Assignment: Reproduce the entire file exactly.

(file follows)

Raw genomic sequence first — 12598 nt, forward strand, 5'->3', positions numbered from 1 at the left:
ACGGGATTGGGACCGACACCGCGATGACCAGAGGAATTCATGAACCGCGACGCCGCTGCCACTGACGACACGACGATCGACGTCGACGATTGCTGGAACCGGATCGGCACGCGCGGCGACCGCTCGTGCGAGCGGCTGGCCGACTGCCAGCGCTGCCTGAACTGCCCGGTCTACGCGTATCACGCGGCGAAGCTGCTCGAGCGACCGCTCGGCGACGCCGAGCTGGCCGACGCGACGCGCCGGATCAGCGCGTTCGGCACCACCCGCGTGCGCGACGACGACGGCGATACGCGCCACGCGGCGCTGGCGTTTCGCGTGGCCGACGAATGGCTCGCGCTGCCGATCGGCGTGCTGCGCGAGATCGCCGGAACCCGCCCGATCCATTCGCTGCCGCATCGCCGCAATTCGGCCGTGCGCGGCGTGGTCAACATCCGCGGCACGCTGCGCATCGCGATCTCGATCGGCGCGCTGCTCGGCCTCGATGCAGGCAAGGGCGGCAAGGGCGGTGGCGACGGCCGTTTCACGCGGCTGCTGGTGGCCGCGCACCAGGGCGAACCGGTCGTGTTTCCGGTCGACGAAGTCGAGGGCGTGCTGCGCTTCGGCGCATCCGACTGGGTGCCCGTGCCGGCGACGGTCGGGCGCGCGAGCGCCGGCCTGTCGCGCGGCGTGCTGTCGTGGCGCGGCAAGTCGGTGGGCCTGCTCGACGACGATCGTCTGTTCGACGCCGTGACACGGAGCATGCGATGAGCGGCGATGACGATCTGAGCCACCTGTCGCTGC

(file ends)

Raw genomic sequence first — 12598 nt, forward strand, 5'->3', positions numbered from 1 at the left:
ACGGGATTGGGACCGACACCGCGATGACCAGAGGAATTCATGAACCGCGACGCCGCTGCCACTGACGACACGACGATCGACGTCGACGATTGCTGGAACCGGATCGGCACGCGCGGCGACCGCTCGTGCGAGCGGCTGGCCGACTGCCAGCGCTGCCTGAACTGCCCGGTCTACGCGTATCACGCGGCGAAGCTGCTCGAGCGACCGCTCGGCGACGCCGAGCTGGCCGACGCGACGCGCCGGATCAGCGCGTTCGGCACCACCCGCGTGCGCGACGACGACGGCGATACGCGCCACGCGGCGCTGGCGTTTCGCGTGGCCGACGAATGGCTCGCGCTGCCGATCGGCGTGCTGCGCGAGATCGCCGGAACCCGCCCGATCCATTCGCTGCCGCATCGCCGCAATTCGGCCGTGCGCGGCGTGGTCAACATCCGCGGCACGCTGCGCATCGCGATCTCGATCGGCGCGCTGCTCGGCCTCGATGCAGGCAAGGGCGGCAAGGGCGGTGGCGACGGCCGTTTCACGCGGCTGCTGGTGGCCGCGCACCAGGGCGAACCGGTCGTGTTTCCGGTCGACGAAGTCGAGGGCGTGCTGCGCTTCGGCGCATCCGACTGGGTGCCCGTGCCGGCGACGGTCGGGCGCGCGAGCGCCGGCCTGTCGCGCGGCGTGCTGTCGTGGCGCGGCAAGTCGGTGGGCCTGCTCGACGACGATCGTCTGTTCGACGCCGTGACACGGAGCATGCGATGAGCGGCGATGACGATCTGAGCCACCTGTCGCTGC